New Free Speech Bill Protects Young Journalists

Advocacy, Censorship, First Amendment

By: Tess Wilson

Small, blank notebook and blue pen next to open laptop.In 1987, a case was brought to the Supreme Court that threatened the First Amendment rights of young journalists. The case, Hazelwood v. Kuhlmeier, centered around two articles produced by high school journalists in St. Louis, MO. The articles in question dealt with teen pregnancy and divorce, two topics deemed inappropriate by the school principal.

Even though the student interviewees featured in the articles had agreed to be included, and names had been changed to protect anonymity, the administration felt that was insufficient and prohibited publication. Pages of the newspaper were eliminated, and articles were not circulated. Naturally, the young journalists who had poured their efforts and emotions into these articles considered this a blatant disregard of the right to free speech. Although the Eighth Circuit Court agreed that the students’ rights had been violated, the Supreme Court reversed this ruling. The case concluded in 1988, in favor of the school principal.

Now, 30 years later, a new bill — the Cronkite New Voices Act — aims to build a solid foundation of support for young journalists exercising their First Amendment rights. This bill, which was passed by the House of Representatives in late February, was championed by an organization called New Voices. This “student-powered grassroots movement” is an initiative of the Student Press Law Center that strives “to make schools and colleges more welcoming places for student voices.” An original version of the bill was introduced in 2016 by Rep. Elijah Haahr, but went through revisions before Rep. Kevin Corlew submitted a different version in 2017.

As it stands, House Bill 1940 “would guarantee freedom of the press in school-sponsored media for both public high schools and public colleges,” according to the Student Press Law Center. The few exceptions to this protection include libelous, violent, or threatening speech, and any speech that violates others’ rights or encourages illegal behavior. This version of the bill was met with support from the House of Representatives, succeeding by 109 votes.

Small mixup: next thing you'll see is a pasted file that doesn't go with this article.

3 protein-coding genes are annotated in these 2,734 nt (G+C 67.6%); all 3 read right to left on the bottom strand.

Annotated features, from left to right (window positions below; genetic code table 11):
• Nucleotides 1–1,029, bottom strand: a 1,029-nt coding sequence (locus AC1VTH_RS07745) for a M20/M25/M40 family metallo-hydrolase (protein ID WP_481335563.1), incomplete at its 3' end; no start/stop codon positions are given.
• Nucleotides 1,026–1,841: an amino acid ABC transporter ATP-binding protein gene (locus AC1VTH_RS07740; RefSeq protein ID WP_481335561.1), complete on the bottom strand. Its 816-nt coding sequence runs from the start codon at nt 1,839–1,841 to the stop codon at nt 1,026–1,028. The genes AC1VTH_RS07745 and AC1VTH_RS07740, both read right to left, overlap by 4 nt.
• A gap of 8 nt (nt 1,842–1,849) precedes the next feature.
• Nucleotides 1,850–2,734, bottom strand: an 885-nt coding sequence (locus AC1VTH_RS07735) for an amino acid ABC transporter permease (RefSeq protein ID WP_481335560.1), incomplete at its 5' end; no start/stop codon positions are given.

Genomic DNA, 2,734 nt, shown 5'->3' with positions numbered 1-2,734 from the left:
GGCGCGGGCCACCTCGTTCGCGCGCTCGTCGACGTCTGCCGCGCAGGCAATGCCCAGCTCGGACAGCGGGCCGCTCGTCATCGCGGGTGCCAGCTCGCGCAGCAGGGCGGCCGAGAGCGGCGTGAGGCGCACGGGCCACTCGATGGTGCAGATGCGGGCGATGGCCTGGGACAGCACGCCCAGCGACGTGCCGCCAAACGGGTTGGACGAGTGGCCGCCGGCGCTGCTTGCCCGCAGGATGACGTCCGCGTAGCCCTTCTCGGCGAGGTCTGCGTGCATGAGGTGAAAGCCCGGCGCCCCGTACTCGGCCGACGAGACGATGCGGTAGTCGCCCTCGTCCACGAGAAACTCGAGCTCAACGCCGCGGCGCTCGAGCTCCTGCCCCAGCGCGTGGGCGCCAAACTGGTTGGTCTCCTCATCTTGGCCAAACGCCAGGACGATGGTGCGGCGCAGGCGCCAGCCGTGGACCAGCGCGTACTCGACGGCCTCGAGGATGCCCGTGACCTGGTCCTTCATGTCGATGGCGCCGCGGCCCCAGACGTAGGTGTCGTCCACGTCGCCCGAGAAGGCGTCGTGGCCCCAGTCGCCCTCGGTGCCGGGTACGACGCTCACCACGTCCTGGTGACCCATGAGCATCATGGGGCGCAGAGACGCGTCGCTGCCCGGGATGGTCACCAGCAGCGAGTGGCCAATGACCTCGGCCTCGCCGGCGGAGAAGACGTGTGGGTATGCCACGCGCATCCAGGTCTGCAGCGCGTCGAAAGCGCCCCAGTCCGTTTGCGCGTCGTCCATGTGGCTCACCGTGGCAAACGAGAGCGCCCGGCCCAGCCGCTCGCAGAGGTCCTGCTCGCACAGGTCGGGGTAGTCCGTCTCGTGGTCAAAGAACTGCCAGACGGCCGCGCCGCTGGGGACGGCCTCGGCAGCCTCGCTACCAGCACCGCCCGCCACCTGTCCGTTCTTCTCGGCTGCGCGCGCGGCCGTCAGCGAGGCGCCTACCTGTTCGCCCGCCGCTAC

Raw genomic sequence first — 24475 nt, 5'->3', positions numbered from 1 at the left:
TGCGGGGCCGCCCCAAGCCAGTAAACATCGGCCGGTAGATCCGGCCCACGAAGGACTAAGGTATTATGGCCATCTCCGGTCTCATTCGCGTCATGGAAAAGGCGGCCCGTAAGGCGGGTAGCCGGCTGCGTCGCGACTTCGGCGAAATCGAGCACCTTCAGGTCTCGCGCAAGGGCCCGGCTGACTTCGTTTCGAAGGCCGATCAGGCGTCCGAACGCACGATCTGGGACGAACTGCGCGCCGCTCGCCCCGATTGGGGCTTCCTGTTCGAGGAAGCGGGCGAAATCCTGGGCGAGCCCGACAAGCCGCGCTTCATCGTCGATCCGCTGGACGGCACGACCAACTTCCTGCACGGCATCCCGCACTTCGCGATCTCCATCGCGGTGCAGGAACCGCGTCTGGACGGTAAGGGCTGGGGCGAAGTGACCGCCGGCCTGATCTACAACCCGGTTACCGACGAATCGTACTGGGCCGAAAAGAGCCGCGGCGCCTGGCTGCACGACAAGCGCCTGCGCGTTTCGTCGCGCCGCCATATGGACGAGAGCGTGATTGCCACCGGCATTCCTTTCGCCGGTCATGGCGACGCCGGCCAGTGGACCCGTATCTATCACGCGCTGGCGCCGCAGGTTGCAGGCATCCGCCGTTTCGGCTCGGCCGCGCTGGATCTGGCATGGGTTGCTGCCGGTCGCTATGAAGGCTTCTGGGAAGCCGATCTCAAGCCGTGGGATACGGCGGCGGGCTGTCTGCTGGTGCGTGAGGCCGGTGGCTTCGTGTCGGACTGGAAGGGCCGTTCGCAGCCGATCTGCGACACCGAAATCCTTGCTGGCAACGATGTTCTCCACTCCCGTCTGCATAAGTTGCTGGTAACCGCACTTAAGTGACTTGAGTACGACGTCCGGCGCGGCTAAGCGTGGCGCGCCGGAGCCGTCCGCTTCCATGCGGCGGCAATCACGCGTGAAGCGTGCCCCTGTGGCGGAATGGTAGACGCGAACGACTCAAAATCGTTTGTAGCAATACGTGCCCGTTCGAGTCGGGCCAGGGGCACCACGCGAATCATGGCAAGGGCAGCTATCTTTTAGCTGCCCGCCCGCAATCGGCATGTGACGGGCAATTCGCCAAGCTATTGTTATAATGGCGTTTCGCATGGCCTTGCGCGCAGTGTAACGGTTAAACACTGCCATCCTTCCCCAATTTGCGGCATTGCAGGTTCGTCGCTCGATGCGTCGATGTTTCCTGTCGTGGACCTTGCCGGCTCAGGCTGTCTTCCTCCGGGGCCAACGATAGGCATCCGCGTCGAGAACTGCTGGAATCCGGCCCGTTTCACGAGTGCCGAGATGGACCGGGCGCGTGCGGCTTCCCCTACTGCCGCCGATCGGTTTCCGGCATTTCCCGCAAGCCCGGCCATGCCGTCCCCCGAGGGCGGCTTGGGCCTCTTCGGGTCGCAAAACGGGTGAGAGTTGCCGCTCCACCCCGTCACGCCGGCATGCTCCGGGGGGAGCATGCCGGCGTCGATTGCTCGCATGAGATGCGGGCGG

One fascinating element of the long journey of the Cronkite New Voices Act has been the testimony and leadership of student journalists. Robert Bergland—a volunteer lending his efforts to the cause — and Mitch Eden — a journalism teacher at Missouri’s Kirkwood High and an advisor for The Kirkwood Call student newspaper — have invited many students to present their defense of First Amendment rights in front of the courts.

One Kirkwood Call editor-in-chief, Camille Baker, said, “We’re just going to keep fighting for it and keep our hopes up. We just don’t want to have to water it down anymore.”

Powerful testimonies from this case and others can be found at the New Voices site, and its State Tracker Map is a wonderful tool for keeping up with the progress of cases like this.

After its success in the House of Representatives, the Cronkite New Voices Act will now move up to the Missouri Senate. If it passes, Missouri will be the 14th state to pass a bill that restores First Amendment rights to students after Hazelwood v. Kuhlmeier stripped them in 1988.


Tess WilsonTess Wilson works in the Job and Career Education Center at the Carnegie Library of Pittsburgh, and at the Carnegie Free Library of Swissvale. Her writing can be found on the YALSA Blog, and on the Carnegie Library’s Eleventh Stack blog. She is a collector of everything from big dictionaries to small rocks, and her latest acquisitions were an MFA in Creative Writing of Poetry from Chatham University and an MLIS from the University of Pittsburgh. Find her on Twitter @tesskwg.

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